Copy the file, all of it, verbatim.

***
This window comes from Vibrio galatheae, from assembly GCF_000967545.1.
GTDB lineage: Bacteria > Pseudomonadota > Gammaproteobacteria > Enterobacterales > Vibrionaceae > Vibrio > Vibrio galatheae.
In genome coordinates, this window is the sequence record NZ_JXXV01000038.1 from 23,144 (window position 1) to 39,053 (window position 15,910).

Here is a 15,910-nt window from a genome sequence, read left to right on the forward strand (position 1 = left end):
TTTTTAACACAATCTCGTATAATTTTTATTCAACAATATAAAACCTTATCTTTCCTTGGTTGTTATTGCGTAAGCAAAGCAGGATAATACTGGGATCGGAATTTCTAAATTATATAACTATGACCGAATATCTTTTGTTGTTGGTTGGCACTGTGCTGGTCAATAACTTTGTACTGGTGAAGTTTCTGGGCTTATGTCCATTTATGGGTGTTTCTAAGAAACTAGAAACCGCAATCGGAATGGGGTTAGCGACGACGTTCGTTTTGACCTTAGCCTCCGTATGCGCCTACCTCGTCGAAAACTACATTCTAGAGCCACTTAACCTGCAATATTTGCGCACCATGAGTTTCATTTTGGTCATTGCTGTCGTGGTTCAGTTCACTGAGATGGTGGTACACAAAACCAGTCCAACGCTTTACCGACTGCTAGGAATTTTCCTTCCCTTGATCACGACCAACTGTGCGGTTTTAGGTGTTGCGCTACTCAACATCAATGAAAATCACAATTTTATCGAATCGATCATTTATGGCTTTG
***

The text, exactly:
This window comes from Vibrio galatheae, from assembly GCF_000967545.1.
GTDB lineage: Bacteria > Pseudomonadota > Gammaproteobacteria > Enterobacterales > Vibrionaceae > Vibrio > Vibrio galatheae.
In genome coordinates, this window is the sequence record NZ_JXXV01000038.1 from 23,144 (window position 1) to 39,053 (window position 15,910).

Here is a 15,910-nt window from a genome sequence, read left to right on the forward strand (position 1 = left end):
TTTTTAACACAATCTCGTATAATTTTTATTCAACAATATAAAACCTTATCTTTCCTTGGTTGTTATTGCGTAAGCAAAGCAGGATAATACTGGGATCGGAATTTCTAAATTATATAACTATGACCGAATATCTTTTGTTGTTGGTTGGCACTGTGCTGGTCAATAACTTTGTACTGGTGAAGTTTCTGGGCTTATGTCCATTTATGGGTGTTTCTAAGAAACTAGAAACCGCAATCGGAATGGGGTTAGCGACGACGTTCGTTTTGACCTTAGCCTCCGTATGCGCCTACCTCGTCGAAAACTACATTCTAGAGCCACTTAACCTGCAATATTTGCGCACCATGAGTTTCATTTTGGTCATTGCTGTCGTGGTTCAGTTCACTGAGATGGTGGTACACAAAACCAGTCCAACGCTTTACCGACTGCTAGGAATTTTCCTTCCCTTGATCACGACCAACTGTGCGGTTTTAGGTGTTGCGCTACTCAACATCAATGAAAATCACAATTTTATCGAATCGATCATTTATGGCTTTG